What makes a ‘good’ Group Agreement?- Some ideas of rules and norms
A ‘good’ Group Agreement is always tailormade for the needs of the specific group, but there are some I always encourage the group to include in some form:
- Limited device usage.< – This is a must-suggest for me. I personally dislike talking to the back of a bunch of phones, but it also takes you as participant out of the session’s headspace and blocks you from connecting with the other people in the circle. I understand that we all have busy lives going on outside the room. That’s why I usually pair this norm with the invitation for everyone to freely step out of the room if they have to handle an important call or message. To ban especially phones entirely is not an option for me. Participant might need it as a support tool for language challenges or other access need.
- Criticise content, not people. – It is vital that we do not attack each other if we disagree with someone’s opinion. There is more potential for mutual learning, if we explain different standpoints instead of shutting the other person down.
- No -isms.> – In my workshops, I always aim to create an environment that is as safe as possible for all participants. That means I do not tolerate racism, sexism, ableism or any other -isms. If a group member says something or acts in a way that is hostile against another participants identity, it gets called out for what it is.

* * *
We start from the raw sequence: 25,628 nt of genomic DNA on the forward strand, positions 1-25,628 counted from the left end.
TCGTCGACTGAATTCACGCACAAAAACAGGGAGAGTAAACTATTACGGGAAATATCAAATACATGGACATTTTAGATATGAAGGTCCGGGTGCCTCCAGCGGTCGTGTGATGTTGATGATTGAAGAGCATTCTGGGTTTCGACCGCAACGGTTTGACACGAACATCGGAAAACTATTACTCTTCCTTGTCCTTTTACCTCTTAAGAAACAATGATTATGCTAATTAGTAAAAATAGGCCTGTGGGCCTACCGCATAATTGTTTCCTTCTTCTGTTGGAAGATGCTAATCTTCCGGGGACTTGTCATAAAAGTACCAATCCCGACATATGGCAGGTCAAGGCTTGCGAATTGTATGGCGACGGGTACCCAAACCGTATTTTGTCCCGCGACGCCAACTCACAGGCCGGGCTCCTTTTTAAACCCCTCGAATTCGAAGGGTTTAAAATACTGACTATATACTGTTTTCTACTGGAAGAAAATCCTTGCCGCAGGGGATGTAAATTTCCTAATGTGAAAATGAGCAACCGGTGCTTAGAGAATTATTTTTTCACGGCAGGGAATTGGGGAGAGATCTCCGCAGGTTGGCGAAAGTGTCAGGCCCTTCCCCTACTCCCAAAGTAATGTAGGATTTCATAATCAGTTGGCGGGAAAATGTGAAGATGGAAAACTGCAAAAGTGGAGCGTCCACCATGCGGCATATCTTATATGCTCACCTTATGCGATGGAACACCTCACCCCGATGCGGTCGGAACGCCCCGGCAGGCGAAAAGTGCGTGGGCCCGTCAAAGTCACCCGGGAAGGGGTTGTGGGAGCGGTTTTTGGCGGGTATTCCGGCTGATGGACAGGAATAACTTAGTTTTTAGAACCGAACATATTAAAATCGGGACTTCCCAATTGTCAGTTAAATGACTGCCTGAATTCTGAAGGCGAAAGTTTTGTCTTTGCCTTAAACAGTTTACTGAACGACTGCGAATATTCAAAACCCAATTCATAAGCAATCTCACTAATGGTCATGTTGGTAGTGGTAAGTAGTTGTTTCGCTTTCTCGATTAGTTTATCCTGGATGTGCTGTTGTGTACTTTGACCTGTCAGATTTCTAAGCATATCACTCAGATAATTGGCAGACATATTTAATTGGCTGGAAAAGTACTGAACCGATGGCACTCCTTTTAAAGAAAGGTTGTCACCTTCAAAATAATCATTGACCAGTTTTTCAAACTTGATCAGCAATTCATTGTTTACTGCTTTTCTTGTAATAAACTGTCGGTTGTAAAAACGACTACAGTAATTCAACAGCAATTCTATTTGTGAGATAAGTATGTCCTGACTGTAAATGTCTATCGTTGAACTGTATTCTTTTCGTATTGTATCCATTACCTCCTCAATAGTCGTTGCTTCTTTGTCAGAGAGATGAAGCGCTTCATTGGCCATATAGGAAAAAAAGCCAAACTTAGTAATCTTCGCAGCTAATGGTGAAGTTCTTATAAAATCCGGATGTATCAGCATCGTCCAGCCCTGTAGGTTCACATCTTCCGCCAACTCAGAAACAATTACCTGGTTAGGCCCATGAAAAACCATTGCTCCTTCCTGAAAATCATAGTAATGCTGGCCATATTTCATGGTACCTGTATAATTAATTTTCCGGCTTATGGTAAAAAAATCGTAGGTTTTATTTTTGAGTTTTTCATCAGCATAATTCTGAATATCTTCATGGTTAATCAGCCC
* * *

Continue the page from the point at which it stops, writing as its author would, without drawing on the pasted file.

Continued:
- We are not in grammar school. In groups where most participants have first languages different from the working language, it is crucial to make sure that everyone feels comfortable speaking no matter how well they command a language. Therefore, I encourage participants to not correct each others’ grammar or similar. If they do not understand what is said, they can ask by saying for example: ‘What I understood is [xxx]. Is that correct or could you repeat?’
- What happens in the room stays in the room. – This is an excellent rule to remind the group that there is certain confidentiality to what is discussed during sessions. It gives everyone the trust to really speak honestly without fearing consequences afterwards. It is a fundamental rule for teams with apparent hierarchies. If someone has to fear to be kicked out of the team when constructively challenging a leader’s idea, they will not speak up in the brainstorming.